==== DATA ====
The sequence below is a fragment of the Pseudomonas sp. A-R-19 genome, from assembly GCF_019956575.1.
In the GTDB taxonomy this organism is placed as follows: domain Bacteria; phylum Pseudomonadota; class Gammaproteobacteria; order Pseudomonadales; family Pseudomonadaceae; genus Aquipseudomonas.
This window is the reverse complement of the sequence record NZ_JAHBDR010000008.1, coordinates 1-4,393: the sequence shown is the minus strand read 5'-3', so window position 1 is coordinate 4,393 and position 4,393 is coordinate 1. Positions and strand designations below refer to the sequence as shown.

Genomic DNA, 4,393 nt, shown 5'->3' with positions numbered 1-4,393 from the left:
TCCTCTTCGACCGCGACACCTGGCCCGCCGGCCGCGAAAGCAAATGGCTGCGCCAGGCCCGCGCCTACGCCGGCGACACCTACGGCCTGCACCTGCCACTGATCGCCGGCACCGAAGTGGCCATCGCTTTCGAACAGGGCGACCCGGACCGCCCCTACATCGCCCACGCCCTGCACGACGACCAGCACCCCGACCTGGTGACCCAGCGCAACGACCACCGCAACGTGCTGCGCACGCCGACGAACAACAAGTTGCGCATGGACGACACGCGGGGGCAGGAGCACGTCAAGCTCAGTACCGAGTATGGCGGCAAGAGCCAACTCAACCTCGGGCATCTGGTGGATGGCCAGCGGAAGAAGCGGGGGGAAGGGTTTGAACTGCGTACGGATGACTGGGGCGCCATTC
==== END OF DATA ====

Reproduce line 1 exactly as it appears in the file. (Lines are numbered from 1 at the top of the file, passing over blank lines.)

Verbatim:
The sequence below is a fragment of the Pseudomonas sp. A-R-19 genome, from assembly GCF_019956575.1.